B.C. et al v. LONG HILL TOWNSHIP BOARD OF EDUCATION et al, No. 2:2006cv05410 - Document 28 (D.N.J. 2009)

Court Description: OPINION fld. Signed by Judge Joseph A. Greenaway, Jr. on 11/13/09. (sr, )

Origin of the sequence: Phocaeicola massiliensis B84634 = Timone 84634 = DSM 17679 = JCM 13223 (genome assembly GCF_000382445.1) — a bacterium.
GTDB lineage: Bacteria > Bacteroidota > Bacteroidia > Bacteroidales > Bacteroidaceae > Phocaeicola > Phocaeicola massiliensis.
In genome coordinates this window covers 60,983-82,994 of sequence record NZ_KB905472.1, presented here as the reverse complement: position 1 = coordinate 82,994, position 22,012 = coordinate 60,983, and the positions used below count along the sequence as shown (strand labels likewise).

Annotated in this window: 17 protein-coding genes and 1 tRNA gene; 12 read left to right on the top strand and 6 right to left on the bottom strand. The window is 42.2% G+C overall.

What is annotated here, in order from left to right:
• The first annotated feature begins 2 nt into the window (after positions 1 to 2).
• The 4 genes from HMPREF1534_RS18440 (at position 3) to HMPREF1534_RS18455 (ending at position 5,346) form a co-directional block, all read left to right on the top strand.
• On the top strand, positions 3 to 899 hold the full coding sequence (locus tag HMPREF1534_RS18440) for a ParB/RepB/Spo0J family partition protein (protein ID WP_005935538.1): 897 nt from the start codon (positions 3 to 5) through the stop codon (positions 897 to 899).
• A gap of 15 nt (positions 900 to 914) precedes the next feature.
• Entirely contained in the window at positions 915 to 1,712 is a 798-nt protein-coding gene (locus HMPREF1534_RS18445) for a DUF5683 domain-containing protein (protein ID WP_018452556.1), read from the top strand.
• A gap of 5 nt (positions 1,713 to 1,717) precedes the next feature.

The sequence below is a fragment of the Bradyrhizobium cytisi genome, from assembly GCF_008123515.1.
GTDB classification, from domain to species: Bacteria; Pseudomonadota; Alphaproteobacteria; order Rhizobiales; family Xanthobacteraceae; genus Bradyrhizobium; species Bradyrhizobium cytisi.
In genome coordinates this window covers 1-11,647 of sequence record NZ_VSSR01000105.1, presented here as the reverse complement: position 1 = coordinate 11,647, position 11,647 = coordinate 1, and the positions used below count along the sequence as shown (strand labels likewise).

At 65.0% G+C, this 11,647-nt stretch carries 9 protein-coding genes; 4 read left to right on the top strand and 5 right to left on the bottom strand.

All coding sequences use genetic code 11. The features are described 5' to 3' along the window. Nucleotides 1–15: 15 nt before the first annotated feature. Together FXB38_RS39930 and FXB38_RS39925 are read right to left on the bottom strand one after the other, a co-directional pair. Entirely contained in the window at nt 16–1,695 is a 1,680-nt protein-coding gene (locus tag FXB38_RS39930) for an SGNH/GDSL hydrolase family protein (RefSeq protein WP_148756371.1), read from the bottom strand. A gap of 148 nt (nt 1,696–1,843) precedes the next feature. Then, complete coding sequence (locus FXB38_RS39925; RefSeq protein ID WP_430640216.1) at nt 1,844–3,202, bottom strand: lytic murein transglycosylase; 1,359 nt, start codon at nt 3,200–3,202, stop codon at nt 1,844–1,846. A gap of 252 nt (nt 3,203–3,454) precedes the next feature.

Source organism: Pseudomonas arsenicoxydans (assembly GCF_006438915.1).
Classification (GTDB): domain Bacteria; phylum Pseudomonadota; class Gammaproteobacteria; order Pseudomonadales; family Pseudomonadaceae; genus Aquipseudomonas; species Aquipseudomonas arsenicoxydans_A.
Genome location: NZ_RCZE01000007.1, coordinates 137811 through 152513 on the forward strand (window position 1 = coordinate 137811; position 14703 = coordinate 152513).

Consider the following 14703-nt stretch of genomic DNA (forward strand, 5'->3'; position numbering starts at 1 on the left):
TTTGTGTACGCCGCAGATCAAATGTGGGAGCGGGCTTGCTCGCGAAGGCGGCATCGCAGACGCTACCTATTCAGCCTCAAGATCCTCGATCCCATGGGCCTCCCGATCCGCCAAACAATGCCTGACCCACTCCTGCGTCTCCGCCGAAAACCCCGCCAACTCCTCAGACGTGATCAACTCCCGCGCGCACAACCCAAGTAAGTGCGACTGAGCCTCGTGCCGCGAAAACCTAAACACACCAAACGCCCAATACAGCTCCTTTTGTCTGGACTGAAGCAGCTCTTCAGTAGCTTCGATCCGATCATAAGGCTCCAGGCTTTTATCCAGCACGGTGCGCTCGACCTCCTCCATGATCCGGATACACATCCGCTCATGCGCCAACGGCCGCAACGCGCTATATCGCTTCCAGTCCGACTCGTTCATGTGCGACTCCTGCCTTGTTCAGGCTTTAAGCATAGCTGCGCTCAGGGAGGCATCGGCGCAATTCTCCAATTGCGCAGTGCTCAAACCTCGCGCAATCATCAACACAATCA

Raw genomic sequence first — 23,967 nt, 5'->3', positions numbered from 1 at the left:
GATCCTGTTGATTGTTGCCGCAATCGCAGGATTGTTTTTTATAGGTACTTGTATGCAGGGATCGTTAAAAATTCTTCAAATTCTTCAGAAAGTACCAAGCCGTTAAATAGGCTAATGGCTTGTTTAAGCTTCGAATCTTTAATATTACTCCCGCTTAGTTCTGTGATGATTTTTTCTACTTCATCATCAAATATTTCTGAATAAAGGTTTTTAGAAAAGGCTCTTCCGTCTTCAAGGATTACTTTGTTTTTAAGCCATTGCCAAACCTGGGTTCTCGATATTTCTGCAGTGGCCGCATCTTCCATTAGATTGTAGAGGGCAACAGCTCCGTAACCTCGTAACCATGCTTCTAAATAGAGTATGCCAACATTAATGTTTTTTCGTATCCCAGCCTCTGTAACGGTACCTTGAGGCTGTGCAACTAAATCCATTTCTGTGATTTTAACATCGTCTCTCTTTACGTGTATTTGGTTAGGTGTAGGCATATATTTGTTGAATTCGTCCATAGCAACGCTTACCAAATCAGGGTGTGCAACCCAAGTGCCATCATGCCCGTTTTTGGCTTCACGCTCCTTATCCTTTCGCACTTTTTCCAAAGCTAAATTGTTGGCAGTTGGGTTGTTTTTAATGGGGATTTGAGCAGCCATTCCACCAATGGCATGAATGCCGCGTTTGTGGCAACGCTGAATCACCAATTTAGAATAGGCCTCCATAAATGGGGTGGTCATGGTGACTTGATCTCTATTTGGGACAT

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NOT FOR PUBLICATION UNITED STATES DISTRICT COURT FOR THE DISTRICT OF NEW JERSEY ____________________________________ : : : Plaintiffs, : : v. : : LONG HILL TOWNSHIP BOARD OF : EDUCATION, SUPERINTENDENT ART : DiBENEDETTO, PRINCIPAL JOANNA : HUGHES, RACHEL PETR, and JOHN / : JANE DOES I-X, : : Defendants. : ____________________________________: B.C. and L.T. o/b/o C.C., Civil Action No. 06-5410 (JAG) OPINION GREENAWAY, JR., U.S.D.J. This matter comes before this Court on motions, filed by the defendants, Long Hill Township Board of Education, ( Board ), Art DiBenedetto ( Mr. DiBenedetto ), and Joanna Hughes ( Ms. Hughes ), (collectively, Defendants ),1 against the plaintiffs, B.C. and L.T. ( Plaintiffs ), for judgment on the pleadings, pursuant to FED . R. CIV . P. 12(c), and for sanctions, pursuant to FED . R. CIV . P. 11(c) ( Rule 11 sanctions ). For the reasons set forth below, Defendants motion for judgment on the pleadings is granted regarding Plaintiffs sole federal 1 Plaintiffs filed a stipulation, dated June 8, 2007, voluntarily dismissing, with prejudice, all claims asserted against Defendant Rachel Petr ( Ms. Petr ). 1 claim, the section 1983 claim, against Mr. DiBenedetto and Ms. Hughes.2 Defendants motion for sanctions is denied. I. FACTUAL BACKGROUND3 Plaintiffs bring this action on behalf of their minor son, C.C. (Compl. ¶ 1.) C.C. attended the Board s Gillette school, located in the State of New Jersey. (Id. ¶ 3.) In the fall of 2003, C.C. was enrolled in the first grade. (Id. ¶ 4.) B.C., C.C. s father, is a public school teacher, and L.T., C.C. s mother, is a former teacher with a private practice in speech pathology. (Id.) Ms. Hughes is the principal of the Gillette school. (Id. ¶ 6.) Mr. DiBenedetto is the Board s superintendent. (Id. ¶ 5.) He is responsible for supervising the staff and students at the Gillette School. (Id.) Rachel Petr ( Ms. Petr ) was C.C. s teacher for the first two months he spent in the first grade. (Id. ¶ 7.) Plaintiffs assert that before attending Ms. Petr s first grade class, C.C. had been excited about learning. (Id. ¶¶ 8-9.) The summer after C.C. completed a half-day kindergarten program at the Gillette School, he read sixty books and expressed a desire to attend a full-day program for the first grade. (Id.) Shortly after starting the first grade, however, C.C. told his parents that class was boring. (Id. ¶ 11.) Plaintiffs subsequently met with Ms. Petr on several occasions to tell her that C.C. was bored in her classroom, and to suggest that she challenge C.C. as the coursework seemed to be too easy for him. (Id. ¶ 12.) Plaintiffs allege that, thereafter, Ms. Petr became very critical of C.C. s academic performance. (Id. ¶¶ 13-15.) Ms. Petr verbally 2 As discussed below, this Court declines supplemental jurisdiction over Plaintiffs remaining state law claims. 3 The allegations set forth in this Opinion are drawn from the Complaint and the exhibits incorporated by reference. 2 reprimanded C.C. in front of his classmates, even berating him for failing to capitalize one letter in a paper he wrote for class. (Id. ¶ 13.) C.C. soon began to refuse to board the school bus. (Id. ¶ 15.) Plaintiffs would often bring C.C. to school as he screamed and cried. (Id.) Upon Plaintiffs request for Ms. Hughes assistance, she offered to assist in addressing C.C. s emerging school refusal/phobia, by meeting him every morning, calming and reassuring him, and then escorting him personally to his classroom. (Id. ¶ 16.) When Plaintiffs asked Ms. Hughes about C.C. s increasing difficulties, Ms. Hughes assured them that C.C. was fine. (Id. ¶ 19.) Plaintiffs were not aware, until the summer after C.C. completed the second grade, that C.C. had been left alone in Ms. Hughes office, and that Ms. Hughes had denied his requests to see or speak to his parents. (Id. ¶¶ 18-19.) Plaintiffs assert that Mr. DiBenedetto failed to supervise Ms. Hughes or to protect C.C. from this treatment. (Id. ¶¶ 60, 63.) During the fall semester of the 2003-2004 school year, a learning consultant for the Board observed C.C. in Ms. Petr s class and told Plaintiffs that Ms. Petr was singling-out C.C. and treating him in an abusive way. (Id. ¶ 20 (emphasis in original).) On November 11, 2003, Plaintiffs met with Mr. DiBenedetto, and he was dismissive of their concerns. (Id. ¶ 21.) Plaintiffs allege that Mr. DiBenedetto used an aggressive tone and offered to take C.C. alone for a drive in his truck to have a heart-to-heart with C.C. (Id. ¶ 22.) The following day, after speaking with Plaintiffs and hearing C.C. s explanation, Mr. DiBenedetto agreed to assign C.C. to another classroom for the remainder of first grade. (Id. ¶¶ 22-23.) Plaintiffs allege that, due to Defendants conduct or failures to act, C.C. exhibits physical and emotional symptoms related to fear and anxiety. (Id. ¶ 28.) C.C. suffers from various physical and emotional conditions, including, frequent headaches or migraines, vomiting, panic 3 attacks, and general anxiety, along with night terrors and sleeplessness. (Id. ¶¶ 24, 39, 41.) C.C. underwent several medical examinations to discover the source of his headaches; those examinations included x-rays of his head, CAT Scans, MRIs, blood work, and vision exams. (Id. ¶¶ 25-27.) Plaintiffs allege that [a]ll [of] the tests returned negative and his vision is normal. (Id.) Following receipt of the test results, Plaintiffs began utilizing a headache chart to track C.C. s migraines in relation to C.C. s school experiences. (Id. Ex. A.) In December of 2003, C.C. began to see a child psychologist, Dr. Diane Hrobsky. (Id. ¶ 29). Dr. Hrobsky reaffirmed that C.C. s problems began with his negative experiences in Ms. Petr s class. (Id.) On April 21, 2004, Dr. Hrobsky sent a letter to Ms. Hughes and C.C. s new teacher, offering recommendations for C.C. and suggesting that C.C. be shielded from reminders of his previous experiences in Ms. Petr s class. (Id. Ex. F.) Plaintiffs assert that C.C. experienced headaches and burst into tears when Ms. Petr later visited his new first grade class on two occasions. (Id. ¶¶ 35, 37.) Plaintiffs allege that, overall, the intensity of C.C. s emotional and physical symptoms decreased after Mr. DiBenedetto assigned him to another class, but that the symptoms persisted into the 2005-2006 school year. (Id. ¶¶ 41, 48.) Plaintiffs allege that C.C. continues to experience anxiety due to a fear of both school and unfamiliar situations. (Id. ¶ 28).4 In 2005, Dr. Hrobsky referred C.C. to a psychiatrist, Dr. Karen Meiselas. (Id. ¶ 46.) Following an examination on July 28, 2005, Dr. Meiselas diagnosed C.C. with Post Traumatic Stress Disorder, Panic Disorder, and Anxiety Disorder. (Id. Exh. I.) 4 Plaintiffs enrolled C.C. in the Albrook School, a private Montessori school for the second and third grade. (Id. ¶¶ 41, 47.) 4 II. PROCEDURAL POSTURE Plaintiffs filed the Complaint in the Superior Court of New Jersey, Law Division, Morris County on September 20, 2006. In the Complaint, Plaintiffs allege violations of C.C. s constitutional rights, pursuant to 42 U.S.C. §§ 1981 and 1983 (Count VI),5 along with state law claims for various tortious conduct (Counts I-V, and VII).6 Defendants filed a Notice of Removal (Docket Entry No. 1) with this Court on November 9, 2006, pursuant to 42 U.S.C. § 1441 (b) and (c). On April 20, 2007, Defendants filed the motion for judgment on the pleadings. By stipulation filed October 15, 2007, Plaintiffs voluntarily dismissed the Section 1981 claim (Docket Entry No. 24) against Ms. Hughes and Mr. DiBenedetto.7 On June 1, 2007, Defendants moved for Rule 11 sanctions on the basis that Plaintiffs cannot satisfy any element of any cause of action alleged in the Complaint. Defendants motion for judgment on the pleadings is granted, as to Plaintiffs Section 1983 claim. Defendants motion for sanctions is denied. 5 Plaintiffs assert Count VI against Ms. Petr, Ms. Hughes, and Mr. DiBenedetto. 6 Plaintiffs other six causes of action in the Complaint are as follows: Count I, false imprisonment (against Ms. Hughes); Count II, intentional infliction of emotional distress (against Ms. Petr and Ms. Hughes); Count III, assault and battery (against Ms. Hughes); Count IV, negligence (against Ms. Petr, Ms. Hughes, and Mr. DiBenedetto); Count V, negligent hiring (against the Board); and Count VII, vicarious liability (against the Board). 7 Docket Entry No. 23 incorrectly states that Plaintiffs dismissed the section 1983 claim. Docket Entry No. 24, in error, states that the stipulation dismissed the entire action against Defendants. The attached stipulation, signed by the parties and this Court, identifies Plaintiffs section 1981 claim as the dismissed claim. This Court held a telephone conference (Docket Entry No. 25) with the parties on February 11, 2008. It became apparent at that time that Defendants motion for judgment on the pleadings remained pending. 5 III. STANDARD OF REVIEW A motion for judgment on the pleadings, pursuant to FED . R. CIV . P. 12(c), may be filed after a defendant has filed an answer to the complaint. Mele v. Fed. Reserve Bank of N.Y., 359 F.3d 251, 253 n.1 (3d Cir. 2004). The standard for a motion for judgment on the pleadings under FED . R. CIV . P. 12(c) is the same as that for a motion to dismiss under FED . R. CIV . P. 12(b). See Spruill v. Gillis, 372 F.3d 218, 223 (3d Cir. 2004) ( There is no material difference in the applicable legal standards. ). [A] complaint must contain a short and plain statement of the claim showing that the pleader is entitled to relief. Ashcroft v. Iqbal et al., 129 S.Ct. 1937, 1940 (2009) (quoting Bell Atlantic Corp. v. Twombly, 550 U.S. 544, 555 (2007)); FED . R. CIV . P. 8(a)(2). While a complaint attacked by a Rule 12(b)(6) motion to dismiss does not need detailed factual allegations, a plaintiff s obligation to provide the grounds of his entitle[ment] to relief requires more than labels and conclusions, and a formulaic recitation of the elements of a cause of action will not do. Twombly, 550 U.S. at 555 (internal citations omitted). To survive a motion to dismiss, the complaint s [f]actual allegations must be enough to raise a right to relief above the speculative level on the assumption that all the allegations in the complaint are true (even if doubtful in fact). Twombly, 550 U.S. at 554 (internal citations omitted). The pleader is required to set forth sufficient information to outline the elements of his claim or to permit inferences to be drawn that these elements exist. Kost v. Kozakewicz, 1 F.3d 176, 183 (3d Cir. 1993). A court must accept as true all allegations in the complaint and all reasonable inferences that can be drawn therefrom, and view them in the light most favorable to the non-moving party. 6 Oshiver v. Levin, Fishbein, Sedran & Berman, 38 F.3d 1380, 1384-85 (3d Cir. 1994). Yet, a court may choose to begin by identifying pleadings that, because they are no more than conclusions, are not entitled to the assumption of truth. Iqbal, 129 S.Ct. at 1950. A court will not accept bald assertions, unsupported conclusions, unwarranted inferences, or sweeping legal conclusions cast in the form of factual allegations. Morse v. Lower Merion Sch. Dist., 132 F.3d 902, 906 n.8 (3d Cir. 1997). [D]etermining whether a complaint states a plausible claim is context-specific, requiring the reviewing court to draw on its experience and common sense. Iqbal, 129 S.Ct. at 1950 (citing Twombly, 550 U.S. at 556). The defendant bears the burden of showing that no claim has been presented. Hedges v. United States, 404 F.3d 744, 750 (3d Cir. 2005). In reviewing a motion to dismiss, a court may consider the allegations contained in the complaint, exhibits attached to the complaint and matters of public record. Pittsburgh v. W. Penn Power Co., 147 F.3d 256, 259 (3d Cir. 1998); see also 5B Charles Alan Wright & Arthur R. Miller, Federal Practice & Procedure: Civil 3d § 1357 (3d ed. 2007). IV. SECTION 1983 ACTIONS A plaintiff may have a cause of action under 42 U.S.C. § 1983 for certain violations of his constitutional rights. Section 1983 provides in pertinent part: Every person who, under color of any statute, ordinance, regulation, custom, or usage, of any State or Territory . . . subjects, or causes to be subjected any citizen of the United States or other person within the jurisdiction thereof to the deprivation of any rights, privileges, or immunities secured by the Constitution and laws, shall be liable to the party injured in an action at law, suit in equity, or other proper proceeding for redress . . . 42 U.S.C. § 1983. 7 By its own terms, the statute does not create substantive rights. Instead, it only provides remedies for deprivations of rights established elsewhere in the Constitution or federal laws. Brown v. Pennsylvania Dep t of Health Emergency Med. Servs., 318 F.3d 473, 477 (3d Cir. 2003). Therefore, to prevail on a section 1983 claim, a plaintiff must, first, allege the violation of a right secured by the Constitution or laws of the United States, and second, must allege that the deprivation was committed or caused by a person acting under color of state law. West v. Atkins, 487 U.S. 42, 48 (1988). To establish a claim for deprivation of a protected liberty interest under the substantive component of the Due Process Clause, a plaintiff must allege conduct that exceed[s] negligence or deliberate indifference, and reach[es] a level of gross negligence or arbitrariness. Studli v. Children & Youth & Families Cent. Reg l Office, No. 07-4831, 2009 U.S. App. LEXIS 20218, at *10 (3d Cir. Sept. 9, 2009) (quoting County of Sacremento v. Lewis, 523 U.S. 833, 849 (1998)) ( [L]iability for negligently inflicted harm is categorically beneath the threshold of constitutional due process. ). The conduct alleged must be so egregious, so outrageous, that it may fairly be said to shock the contemporary conscience. Desi s Pizza, Inc. v. City of Wilkes-Barre, 321 F.3d 411, 426-427 (3d Cir. 2003). V. ANALYSIS A. Section 1983 Plaintiffs argue that C.C. was deprived of his liberty under the Fourteenth Amendment of the Constitution of the United States. Plaintiffs assert that Ms. Hughes violated C.C. s right to personal bodily integrity by confining C.C. in her office. (Plaintiffs Brief in Opposition to 8 Defendants Motion for Judgment on the Pleadings ( Pls. Br. ) 5.) Plaintiffs contend that Ms. Hughes actions constitute forced isolation and solitary confinement. (Id. 7.) Plaintiffs do not argue that Mr. DiBenedetto participated in this confinement; however, they assert a section 1983 claim against Mr. DiBenedetto as well. Plaintiffs rely on two cases to support their section 1983 claim for deprivation of liberty: Milonas v. Williams, 691 F.2d 931 (10th Cir. 1982) and Pena v. New York State Division for Youth, 419 F. Supp. 203 (S.D.N.Y. 1976). Both cases are inapposite, involving strikingly dissimilar facts than those alleged here.8 Milonas involved a class action against a private school for young boys with behavioral problems. Id. at 934. The plaintiffs challenged several disciplinary practices on the basis that the policies violated, inter alia, the plaintiffs liberty interests secured under the Fourteenth Amendment. Id. One of the challenged practices involved the placement of students in isolation rooms [that] were approximately 4' X 8' X 9', were carpeted, contained no furniture, and had one small window in the door. Id. at 941. Individual students were placed in the rooms as punishment for the violation of school rules or when the boys were believed to be emotionally or physically out of control. Id. (emphasis added). The court in Milonas affirmed the lower court s issuance of a permanent injunction prohibiting the school s use of isolation rooms for students who were emotionally, but not physically, out of control. Id. at 941-43. 8 In their opposition brief, Plaintiffs cite additional cases supporting their contention that physical injury is not required to establish a deprivation of C.C. s personal bodily integrity. (Pls. Br. 5-6.) Defendants contend that they have not argued that a physical injury is a requirement, and that, therefore, Plaintiffs discussion of these cases is irrelevant. (Defendants Reply in Support of Motion for Judgment on the Pleadings 3-4.) This Court does not make any determinations in this regard because the conduct Plaintiffs allege is insufficient to support a section 1983 claim for other reasons. 9 Pena involved a training center for young boys who have been adjudicated delinquent in civil proceedings in [state family court]. 419 F. Supp. at 206. The court concluded that the boys placed [in the training center] have a constitutional right to rehabilitative treatment because the training center is part of the juvenile justice system Id. The court went on to specifically state that it did not conclude that in every instance the use of isolation . . . to control excited behavior in children [is] unconstitutional. Id. at 207. Rather, the court held that confinement solely for purposes of punishment was prohibited. Id. (emphasis added).9 Pena and Milonas involved the use of certain conditions of isolation to punish or discipline children. Plaintiffs fail to explain how the facts alleged in the Complaint are at all applicable to the factual scenarios in the cases cited. Plaintiffs merely state, in conclusory fashion, that, like [the plaintiffs] in Pena and Milonas, Plaintiffs assert that C.C. was subjected to isolation which resulted in severe emotional distress. (Pls. Br. 7.) Plaintiffs allegations fail to create the inference that C.C. was confined. In any case, if C.C. was confined, there is no basis to infer that he was confined for punitive reasons. The facts do not indicate that Ms. Hughes prevented C.C. from leaving the office, or that he wanted to leave. Plaintiffs also do not allege that Ms. Hughes used isolation as a form of punishment or that she refused to permit C.C. to talk to his parents because he intended to specifically object to being left alone in the principal s office. Plaintiffs have not asserted any challenge to the conditions of the purported confinement. 9 The court in Pena enjoined the training center from violating its own room confinement standards. Id. at 210. The center defined room confinement as confinement of a child in a room, including the child s own room, when locked or when the child is authoritatively told not to leave. Id. The standards required that the room be furnished, that an adult would visit once a day, and that the confinement period would persist no longer than twenty-four hours. Id. 10 Plaintiffs are entitled to their view that it was not appropriate for Ms. Hughes to leave C.C. alone in her office, to cry himself to sleep during his emotional episodes, for any amount of time, without permitting him to speak to or see his parents, and without alerting them. For purposes of establishing a section 1983 claim, however, this Court must distinguish between actions that amount to constitutional deprivations of rights and those that do not. The facts, as alleged in the Complaint, do not rise to the level of a deprivation of C.C. s personal bodily integrity under the Fourteenth Amendment.10 The conduct alleged is not conscienceshocking. Plaintiffs section 1983 claim against Ms. Hughes and Mr. DiBenedetto must fail. Thus, Defendants motion for judgment on the pleadings is granted as to the section 1983 claim. B. State Law Claims Defendants request that this Court exercise supplemental jurisdiction over Plaintiffs remaining state law claims. Supplemental jurisdiction (formerly pendent jurisdiction ) is the court s ability to hear and resolve a jurisdictionally insufficient claim that arises from the same or related transaction or occurrence of a jurisdictionally sufficient claim. See 28 U.S.C. § 1367(a). It is proper for a federal court to exercise supplemental jurisdiction when the federal and state claims derive from a common nucleus of operative facts such that the plaintiff would ordinarily be expected to bring all the claims in a single judicial proceeding. United Mine 10 Because Plaintiffs failed to establish the violation of a federally protected right, this Court does not discuss Defendants contention that qualified immunity attaches to shield the Defendants from liability. See Miller v. City of Phil., 174 F.3d 368, 374 (3d Cir. 1999) (A court should ascertain whether a constitutional violation has been alleged before determining if qualified immunity is available. ) (emphasis in original); Torres v. U.S., 200 F.3d 179, 184 (3d Cir. 1999). 11 Workers v. Gibbs, 383 U.S. 715 (1966). The federal claim must have substance sufficient to confer subject matter jurisdiction on the court. Id. The supplemental jurisdiction statute, 28 U.S.C. § 1367(a), applies with equal force to cases removed to federal court as to cases initially filed there; a removed case is necessarily one of which the district courts . . . have original jurisdiction. City of Chicago v. Int l College of Surgeons, 522 U.S. 156, 165 (1997) (quoting the federal question jurisdiction statute, 28 U.S.C § 1441(a)). [W]here the claim over which the district court had original jurisdiction is dismissed before trial, the district court must decline to decide the pendent state claims unless considerations of judicial economy, convenience, and fairness to the parties provide an affirmative justification for doing so. Huertas v. Musco, 204 F.3d 109, 123 (3d Cir. 2000); see 28 U.S.C. §1367 (c)(3). All federal claims in Plaintiffs complaint have been dismissed. Defendants argue that this Court should exercise supplemental jurisdiction because the state law claims arise from the same common nucleus of facts as Plaintiffs federal claims. (Defendants Brief in Support of Motion for Judgment on the Pleadings ( Defs. Br. ) 17.) Besides stating that this Court should adjudicate Plaintiffs state law claims ons the merits in the interests of judicial economy, convenience and fairness to the litigants, (id.), Defendants have not articulated any specific factors warranting the exercise of jurisdiction. Accordingly, this Court declines, in its discretion, to exercise supplemental jurisdiction over Plaintiffs state law claims (Counts I-V, and VII). C. Attorney s Fees under Section 1988 Section 1988 provides in pertinent part: In any action or proceeding to enforce a 12 provision of section [1983] . . . the court, in its discretion, may allow the prevailing party, other than the United States, a reasonable attorney s fee as part of the costs . . . . 42 U.S.C. § 1988(b). [A] prevailing defendant is entitled to attorney s fees only upon a finding that the plaintiff s action was frivolous, unreasonable or without foundation . . . . Barnes Foundation v. Township of Lower Merion, 242 F.3d 151, 158 (3d Cir. 2001) (quoting Christiansburg Garment Co, v. EEOC, 434 U.S. 412, 416-17, 421 (1978)). Nevertheless, it is not necessary that the prevailing defendant establish that the plaintiff had subjective bad faith in bringing the action in order to recover attorney s fees. Rather, the relevant standard is objective. Id. (citing Hughes v. Rowe, 449 U.S. 5, 14 (1980)). To determine the appropriateness of such an award, a court may consider: whether the plaintiff established a prima facie case, the defendant offered to settle, the trial court dismissed the case prior to trial[,] or the case continued until a trial on the merits. Id. The court may also consider whether the question in issue was one of first impression requiring judicial resolution, and whether the controversy is based sufficiently upon a real threat of injury to the plaintiff. Id. A court decides to award attorney s fees on a case-by-case basis. E.E.O.C. v. L.B. Foster Co., 123 F.3d 746, 750 (3d Cir. 1997). Defendants argue that attorney s fees are warranted on the grounds that Plaintiffs failed to make out their prima facie case, that the claim is not one of first impression, and that there was no real threat of injury to Plaintiffs. (Defs. Br. 25-26.) Plaintiffs counter and claim that C.C. was severely harmed by the actions of Defendants. (Pls. Br. 25.) Plaintiffs assert that [a]ll of Plaintiffs claims are factually based and properly pled. (Id. 20.) Defendants correctly observe that several factors weigh in their favor. Plaintiffs 13 evidentiary submission, however, aptly illustrates the conditions C.C. suffers. Plaintiffs efforts to obtain additional support for C.C. are also well-documented. This Court cannot conclude that Plaintiffs action is without foundation. See Weisberg v. Riverside Township Bd. of Educ., 272 F. App x 170, 173 (3d Cir. 2008).11 Accordingly, Defendants request for attorney s fees is denied. D. Rule 11 Sanctions Rule 11 authorizes imposition of sanctions upon the signer of any pleading, motion or other paper that was presented for an improper purpose, e.g., to harass or to cause unnecessary delay or needless increase in the cost of litigation. Martin v. Brown, 63 F.3d 1252, 1264 (3d Cir. 1995) (citing Landon v. Hunt, 938 F.2d 450, 452 (3d Cir. 1991). Sanctions are warranted only in the exceptional circumstance* where a claim or motion is patently [without merit] or frivolous. Ford Motor Co. v. Summit Motor Products. Inc., 930 F.2d 277, 289 (3d Cir. 1991), cert. denied, 502 U.S. 939 (1991). Sanctions are appropriate only if the filing of the complaint constituted abusive litigation or misuse of the court*s process. Simmerman v. Corino, 27 F.3d 58, 62 (3d Cir. 1994). [T]he mere failure of a complaint to withstand a motion for summary judgment or a motion to dismiss should not be thought to establish a rule violation. Id. at 62. The standard for imposing Rule 11 sanctions is one based upon objective reasonableness under the circumstances. Bad faith on the part of the plaintiff is not required. Martin v. Brown, 11 The court in Weisberg denied the defendants motion for attorney s fees although the evidence that [the plaintiff] presented, [was] inadequate . . . to support even a prima facie case for disability. 242 F. App x 173. The court reasoned that the plaintiff illustrated that he likely does, in fact, suffer from some sort of medical condition affecting his concentration, vision, mood and energy and that his claim cannot therefore be said to be wholly without foundation. Id. 14 63 F.3d 1252, 1264 (3d Cir. 1995) (citations omitted). Moreover, subjective good faith on the part of the attorney is insufficient to avoid sanction. See Gaiardo v. Ethyl Corp., 835 F.2d 479, 482 (3d Cir. 1987). This Court must examine the objective knowledge of the attorney at the time the challenged paper was signed to determine whether the claim was well grounded in both law and fact. See Cooter & Gell v. Hartmarx Corp., 496 U.S. 384, 399 (1990); Teamsters Local Union No. 430 v. Cement Express Inc. ,841 F.2d 66, 68 (3d Cir. 1988). As the Third Circuit has stated, an attorney must Stop, Think, Investigate, and Research before filing papers either to initiate a suit or to conduct the litigation. Gaiardo, 835 F.2d at 482. Defendants motion for Rule 11 sanction is denied. This Court will not equate counsel s actions here with the abject failure to conduct research or the obvious pursuit of abusive litigation. V. CONCLUSION For the reasons stated above, Defendants motion for judgment on the pleadings (Docket Entry No. 10), is granted as to the section 1983 claim. Defendants request for attorney s fees is denied. Defendants motion for sanctions (Docket Entry No. 18) is denied. Date: November 13, 2009 S/Joseph A. Greenaway, Jr. JOSEPH A. GREENAWAY, JR., U.S.D.J. 15